54. Guns

Guns should be treated like any other consumer product and should be subject to all relevant health and safety requirements.

Registration Requirement

The owners of all guns and other projectile-throwing devices, including all barreled weapons, bows and arrows, blowguns, etc., which impart more than 20 joules (~15 ft. lbs.) of energy to the projectile should be required to register their ownership of these weapons with the government. Also, all firearm owners and purchasers must be licensed. These regulations would apply to include even most BB guns and paintball guns. Each time a gun changes ownership, it should be re-registered under its new owner. Registration fees should be set such that they would cover all costs associated with creating and maintaining this database of guns and their owners.

Furthermore, every purchaser of a gun, must be at least 20 year old, and must pass a background check for criminal history and psychological and/or other tests used to ascertain emotional and mental stability.

Any gun that is lost or stolen, it must be immediately reported to the police and all relevant agencies.

All gun sales must be made by a licensed dealer and be recorded in an official government record immediately. Otherwise, private sales must be conducted in the presence of a licensed dealer and immediately recorded in an official government record.

Projectile Signatures

All barreled weapons that impart more than 100 joules of energy to a projectile, should be built so that each projectile fired from that gun carries with it a signature that is unique to that gun. (Guns throwing projectiles near the low end of this energy range may not be able to impress a significant signature on the projectile, thus may not be able to comply with this requirement.) Since the barrels of guns can change significantly over time through usage, cleaning, tampering, deterioration, and other factors, guns should be required to be re-registered at least every 5 years, a process which would include recording anew the signature of the barrel and updating owner registration information. Nevertheless, owners would be required to report any significant changes made to the weapon as well as any updated owner information immediately.

Embedded Identification

Guns should have identification numbers and other unique identifying information in both a visible and hidden or inaccessible place on the gun itself, such as in a hollow or in some portion of the gun that can only be reached by cutting through to that portion of the gun. Or perhaps guns could be manufactured from metal stocks that have randomly embedded markers (such as radioactive grains or pellets) which would, in effect, give each gun a unique ‘fingerprint’ which could not be easily tampered with. Before the gun is sold or ownership is transferred, its ‘fingerprint’ would be recorded along with its barrel’s signature and identification number.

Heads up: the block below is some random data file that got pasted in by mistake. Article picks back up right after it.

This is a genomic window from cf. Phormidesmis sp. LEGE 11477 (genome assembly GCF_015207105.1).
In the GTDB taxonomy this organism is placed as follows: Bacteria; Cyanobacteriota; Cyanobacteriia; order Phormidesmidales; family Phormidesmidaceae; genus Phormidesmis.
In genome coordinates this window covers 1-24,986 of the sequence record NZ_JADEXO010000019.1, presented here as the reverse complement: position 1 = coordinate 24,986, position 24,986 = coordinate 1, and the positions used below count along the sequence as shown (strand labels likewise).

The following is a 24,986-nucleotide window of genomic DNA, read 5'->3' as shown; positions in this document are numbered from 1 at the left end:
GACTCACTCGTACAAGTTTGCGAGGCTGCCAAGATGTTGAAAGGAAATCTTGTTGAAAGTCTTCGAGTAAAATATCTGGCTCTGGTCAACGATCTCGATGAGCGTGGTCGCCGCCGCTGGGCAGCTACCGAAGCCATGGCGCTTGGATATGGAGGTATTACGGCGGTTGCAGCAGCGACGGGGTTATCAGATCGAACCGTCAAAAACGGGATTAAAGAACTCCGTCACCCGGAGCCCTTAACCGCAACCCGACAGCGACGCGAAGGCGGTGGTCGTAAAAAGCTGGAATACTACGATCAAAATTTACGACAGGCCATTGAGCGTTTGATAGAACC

Higher-Powered Weapon Restrictions

The possession of firearms and other projectile throwing devices which impart more than 10,000 joules of energy to the projectile should be prohibited, unless such firearms are held in government approved secure facilities such as locked deposit boxes at shooting ranges. Exceptions may be granted for bows (bows and arrows) and other unusually large projectile throwing devices that cannot be easily concealed. There should be no limit as to how many or what kinds of guns any individual can own, but such high energy weapons must be held in government approved locations. Owners may use their firearms at the shooting gallery anytime during its hours of operation.

Automatic and Semi-Automatic Weapons

All automatic and semi-automatic guns should be prohibited from being owned anywhere outside approved facilities, like shooting ranges or gun shops. Anyone who meets the qualifications for owning a gun may own these types of guns, but their use outside these places must be by permit only.

Permits For Removal From Secured Facilities

Such high energy firearms, automatic or semi-automatic guns may not be removed from government approved locations without obtaining special permits. Permits may be obtained to use them for professional sports, hobbyist activities, sport hunting or other activities that require that the firearm be taken off the premises unless certain requirements are met. People applying for permission to remove guns from government approved facilities must have a valid reason and agree to several conditions. They must take (or have had taken) an educational course or pass a test explaining the responsibilities they will assume, which include the responsibility to insure that no unauthorized access and usage of the gun is allowed. They must also clearly know of the severe penalties for not complying with any relevant regulations.


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